Tuesday, January 19, 2016

The Self-Harmony of the Bible - 4 (Part Ten)

Is it Possible to Keep God’s Law?
            Deuteronomy 30:11 (NWT) states: “Now this commandment that I am commanding you today is not too difficult for you, nor is it beyond your reach. It is not in the heavens, so that you have to say, ‘Who will ascend to the heavens and get it for us, so that we may hear it and observe it?’ Nor is it on the other side of the sea, so that you have to say, ‘Who will cross over to the other side of the sea and get it for us, so that we may hear it and observe it?’ For the word is very near you, in your own mouth and in your own heart, so that you may do it.”
The skeptic takes this to mean: You can keep it perfectly. He, then, cites Romans 3:19-20,23 for proof that no one can remain sinless, but that they would fail to keep the Law. But, we see, as Paul says, the Law was not meant to be perfectly kept. Nor did it say that it could be – it included sacrifices in cases of sin, why could it do so unless people would disobey it? Therefore, there is no problem.

Does the Mosaic Law Tend Toward Life or Death?
            The skeptic quotes Leviticus 18:5 (WEB), which states: “You shall therefore keep my statutes and my ordinances; which if a man does, he shall live in them: I am Yahweh.” From this he makes the statement that the Law tends toward life. Then, he quotes Ezekiel 20:23-25 (WEB), which says: “I swore to them in the wilderness, that I would scatter them among the nations, and disperse them through the countries; because they had not executed my ordnances, but had rejected my statutes, and had profaned my Sabbaths, and their eyes were after their father’s idols. Moreover also I gave them statutes that were not good, and ordinances in which they should not live.” He says that this says: the Law does not tend toward life. However, it was proper use, or obedience of the Mosaic Law that tended toward life. But, it was disobedience of the Law that tended toward death. There is no problem.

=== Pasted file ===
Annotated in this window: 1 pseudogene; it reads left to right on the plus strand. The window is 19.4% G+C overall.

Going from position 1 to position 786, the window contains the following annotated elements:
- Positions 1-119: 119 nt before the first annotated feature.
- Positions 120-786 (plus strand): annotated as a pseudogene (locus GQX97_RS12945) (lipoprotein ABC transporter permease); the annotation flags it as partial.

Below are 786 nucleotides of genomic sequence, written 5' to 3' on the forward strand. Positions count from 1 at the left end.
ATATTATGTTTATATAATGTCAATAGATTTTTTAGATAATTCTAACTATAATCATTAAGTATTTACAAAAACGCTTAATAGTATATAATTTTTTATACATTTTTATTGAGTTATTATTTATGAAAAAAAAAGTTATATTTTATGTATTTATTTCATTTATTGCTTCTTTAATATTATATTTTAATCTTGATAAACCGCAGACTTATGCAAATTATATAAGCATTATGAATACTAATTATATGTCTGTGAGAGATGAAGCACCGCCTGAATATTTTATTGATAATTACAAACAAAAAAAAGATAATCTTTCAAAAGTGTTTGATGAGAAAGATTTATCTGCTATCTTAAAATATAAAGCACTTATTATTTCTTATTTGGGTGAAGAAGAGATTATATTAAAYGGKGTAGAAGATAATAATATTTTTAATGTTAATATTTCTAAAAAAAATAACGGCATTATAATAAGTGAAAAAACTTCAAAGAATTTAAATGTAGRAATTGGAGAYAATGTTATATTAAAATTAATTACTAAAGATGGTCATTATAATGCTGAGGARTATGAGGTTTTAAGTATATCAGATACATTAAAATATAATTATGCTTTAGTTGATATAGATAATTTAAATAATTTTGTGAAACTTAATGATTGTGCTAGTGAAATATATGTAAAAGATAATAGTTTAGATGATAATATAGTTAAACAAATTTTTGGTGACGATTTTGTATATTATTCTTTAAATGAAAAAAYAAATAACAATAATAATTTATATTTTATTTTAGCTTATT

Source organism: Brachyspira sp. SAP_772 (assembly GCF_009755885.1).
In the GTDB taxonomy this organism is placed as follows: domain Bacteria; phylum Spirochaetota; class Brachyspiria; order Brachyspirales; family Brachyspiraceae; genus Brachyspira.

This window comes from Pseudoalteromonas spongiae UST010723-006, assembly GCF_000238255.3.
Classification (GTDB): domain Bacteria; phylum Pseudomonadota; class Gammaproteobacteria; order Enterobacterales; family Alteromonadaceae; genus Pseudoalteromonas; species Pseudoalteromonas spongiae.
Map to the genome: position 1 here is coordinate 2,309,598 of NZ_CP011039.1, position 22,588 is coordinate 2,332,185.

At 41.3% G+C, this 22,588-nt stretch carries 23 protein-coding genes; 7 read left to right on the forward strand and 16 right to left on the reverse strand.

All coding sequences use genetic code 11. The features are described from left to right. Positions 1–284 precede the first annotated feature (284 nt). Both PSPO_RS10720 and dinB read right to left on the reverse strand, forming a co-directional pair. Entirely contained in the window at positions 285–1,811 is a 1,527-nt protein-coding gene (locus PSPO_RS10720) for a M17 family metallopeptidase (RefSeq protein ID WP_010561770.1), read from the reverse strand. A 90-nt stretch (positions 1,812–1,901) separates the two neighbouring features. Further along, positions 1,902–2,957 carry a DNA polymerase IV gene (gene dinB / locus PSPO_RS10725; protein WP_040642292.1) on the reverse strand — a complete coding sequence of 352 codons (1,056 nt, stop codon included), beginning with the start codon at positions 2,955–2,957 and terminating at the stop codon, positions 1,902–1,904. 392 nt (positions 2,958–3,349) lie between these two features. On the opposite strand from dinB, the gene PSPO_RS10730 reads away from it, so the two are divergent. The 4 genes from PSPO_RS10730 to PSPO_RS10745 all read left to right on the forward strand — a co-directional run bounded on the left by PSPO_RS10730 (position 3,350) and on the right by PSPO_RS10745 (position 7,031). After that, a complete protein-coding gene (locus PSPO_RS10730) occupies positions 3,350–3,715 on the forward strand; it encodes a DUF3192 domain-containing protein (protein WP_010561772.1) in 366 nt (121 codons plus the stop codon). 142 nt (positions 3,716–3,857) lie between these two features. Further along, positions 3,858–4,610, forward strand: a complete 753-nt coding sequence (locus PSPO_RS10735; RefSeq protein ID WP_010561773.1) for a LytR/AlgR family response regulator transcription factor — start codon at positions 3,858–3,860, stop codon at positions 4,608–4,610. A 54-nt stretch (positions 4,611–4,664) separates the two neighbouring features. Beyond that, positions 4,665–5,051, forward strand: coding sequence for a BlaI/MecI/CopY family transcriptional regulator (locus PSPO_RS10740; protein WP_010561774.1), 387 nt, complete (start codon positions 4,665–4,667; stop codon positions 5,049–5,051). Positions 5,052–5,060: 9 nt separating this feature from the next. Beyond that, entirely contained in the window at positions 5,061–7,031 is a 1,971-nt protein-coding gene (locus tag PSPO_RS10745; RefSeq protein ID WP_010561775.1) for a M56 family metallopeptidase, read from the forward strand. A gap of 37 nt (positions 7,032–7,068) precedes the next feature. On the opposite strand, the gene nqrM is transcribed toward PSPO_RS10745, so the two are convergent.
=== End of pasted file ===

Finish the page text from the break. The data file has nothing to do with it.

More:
Now, what of the last saying in Ezekiel? Did Jehovah mean that he gave wicked commandments to the people and that those commandments could not give life? If he did, he did not equate the Law Covenant with those commandments, for it was those bad statutes and ordinances that were transgressions of the Law. It was those customs, laws, and practices that could not give life. Jehovah did not actually give those to Israel, but they were already practiced in the land, hence the many warnings not to practice such ways. (Leviticus 18:3,30; 20:23; Deuteronomy 12:30; 2 Kings 17:8; Jeremiah 10:2)  He did not give those customs to Judah or Israel, but the saying “I gave them” merely means “I allowed them.”[1] Jehovah, as the Almighty permits everything to happen that does, so in that sense it is as if – but not literally – he directly does all things, which is why often times the Hebrew writers speak that way.

[1] See Psalm 81:12.

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